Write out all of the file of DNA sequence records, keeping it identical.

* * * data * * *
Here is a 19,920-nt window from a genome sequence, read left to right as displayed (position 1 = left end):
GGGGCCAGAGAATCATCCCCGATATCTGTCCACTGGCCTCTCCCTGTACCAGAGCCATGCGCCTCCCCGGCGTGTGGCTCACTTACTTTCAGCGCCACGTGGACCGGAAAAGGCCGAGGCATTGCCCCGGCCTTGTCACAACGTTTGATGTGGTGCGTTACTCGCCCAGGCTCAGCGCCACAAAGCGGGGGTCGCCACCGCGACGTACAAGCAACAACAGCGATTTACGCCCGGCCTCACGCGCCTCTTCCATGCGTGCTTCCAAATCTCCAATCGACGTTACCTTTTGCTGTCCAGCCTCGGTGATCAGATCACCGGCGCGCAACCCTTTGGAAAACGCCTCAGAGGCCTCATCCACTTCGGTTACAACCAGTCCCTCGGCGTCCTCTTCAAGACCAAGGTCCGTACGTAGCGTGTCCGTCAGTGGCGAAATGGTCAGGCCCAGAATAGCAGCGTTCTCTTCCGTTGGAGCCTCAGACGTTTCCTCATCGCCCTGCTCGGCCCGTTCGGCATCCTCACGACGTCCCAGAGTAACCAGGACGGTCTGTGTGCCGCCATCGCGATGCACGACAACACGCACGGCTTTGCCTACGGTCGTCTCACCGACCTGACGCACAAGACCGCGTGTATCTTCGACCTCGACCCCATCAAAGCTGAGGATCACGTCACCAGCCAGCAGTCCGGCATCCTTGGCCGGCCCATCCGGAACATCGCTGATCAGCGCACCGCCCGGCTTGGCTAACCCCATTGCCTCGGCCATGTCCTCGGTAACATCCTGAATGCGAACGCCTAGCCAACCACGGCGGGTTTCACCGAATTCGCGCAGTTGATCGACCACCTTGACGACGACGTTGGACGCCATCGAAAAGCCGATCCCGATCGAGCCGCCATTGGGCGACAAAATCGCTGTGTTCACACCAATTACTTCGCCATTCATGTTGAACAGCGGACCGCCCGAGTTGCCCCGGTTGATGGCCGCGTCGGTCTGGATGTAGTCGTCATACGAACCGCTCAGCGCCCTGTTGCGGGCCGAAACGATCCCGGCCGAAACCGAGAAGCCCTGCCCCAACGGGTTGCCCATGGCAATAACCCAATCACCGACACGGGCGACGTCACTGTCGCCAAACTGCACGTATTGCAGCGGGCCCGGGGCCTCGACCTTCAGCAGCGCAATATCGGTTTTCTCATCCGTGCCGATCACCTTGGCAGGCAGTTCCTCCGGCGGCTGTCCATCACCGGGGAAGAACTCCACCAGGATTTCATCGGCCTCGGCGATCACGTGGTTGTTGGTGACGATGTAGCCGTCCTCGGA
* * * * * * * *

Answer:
Here is a 19,920-nt window from a genome sequence, read left to right as displayed (position 1 = left end):
GGGGCCAGAGAATCATCCCCGATATCTGTCCACTGGCCTCTCCCTGTACCAGAGCCATGCGCCTCCCCGGCGTGTGGCTCACTTACTTTCAGCGCCACGTGGACCGGAAAAGGCCGAGGCATTGCCCCGGCCTTGTCACAACGTTTGATGTGGTGCGTTACTCGCCCAGGCTCAGCGCCACAAAGCGGGGGTCGCCACCGCGACGTACAAGCAACAACAGCGATTTACGCCCGGCCTCACGCGCCTCTTCCATGCGTGCTTCCAAATCTCCAATCGACGTTACCTTTTGCTGTCCAGCCTCGGTGATCAGATCACCGGCGCGCAACCCTTTGGAAAACGCCTCAGAGGCCTCATCCACTTCGGTTACAACCAGTCCCTCGGCGTCCTCTTCAAGACCAAGGTCCGTACGTAGCGTGTCCGTCAGTGGCGAAATGGTCAGGCCCAGAATAGCAGCGTTCTCTTCCGTTGGAGCCTCAGACGTTTCCTCATCGCCCTGCTCGGCCCGTTCGGCATCCTCACGACGTCCCAGAGTAACCAGGACGGTCTGTGTGCCGCCATCGCGATGCACGACAACACGCACGGCTTTGCCTACGGTCGTCTCACCGACCTGACGCACAAGACCGCGTGTATCTTCGACCTCGACCCCATCAAAGCTGAGGATCACGTCACCAGCCAGCAGTCCGGCATCCTTGGCCGGCCCATCCGGAACATCGCTGATCAGCGCACCGCCCGGCTTGGCTAACCCCATTGCCTCGGCCATGTCCTCGGTAACATCCTGAATGCGAACGCCTAGCCAACCACGGCGGGTTTCACCGAATTCGCGCAGTTGATCGACCACCTTGACGACGACGTTGGACGCCATCGAAAAGCCGATCCCGATCGAGCCGCCATTGGGCGACAAAATCGCTGTGTTCACACCAATTACTTCGCCATTCATGTTGAACAGCGGACCGCCCGAGTTGCCCCGGTTGATGGCCGCGTCGGTCTGGATGTAGTCGTCATACGAACCGCTCAGCGCCCTGTTGCGGGCCGAAACGATCCCGGCCGAAACCGAGAAGCCCTGCCCCAACGGGTTGCCCATGGCAATAACCCAATCACCGACACGGGCGACGTCACTGTCGCCAAACTGCACGTATTGCAGCGGGCCCGGGGCCTCGACCTTCAGCAGCGCAATATCGGTTTTCTCATCCGTGCCGATCACCTTGGCAGGCAGTTCCTCCGGCGGCTGTCCATCACCGGGGAAGAACTCCACCAGGATTTCATCGGCCTCGGCGATCACGTGGTTGTTGGTGACGATGTAGCCGTCCTCGGA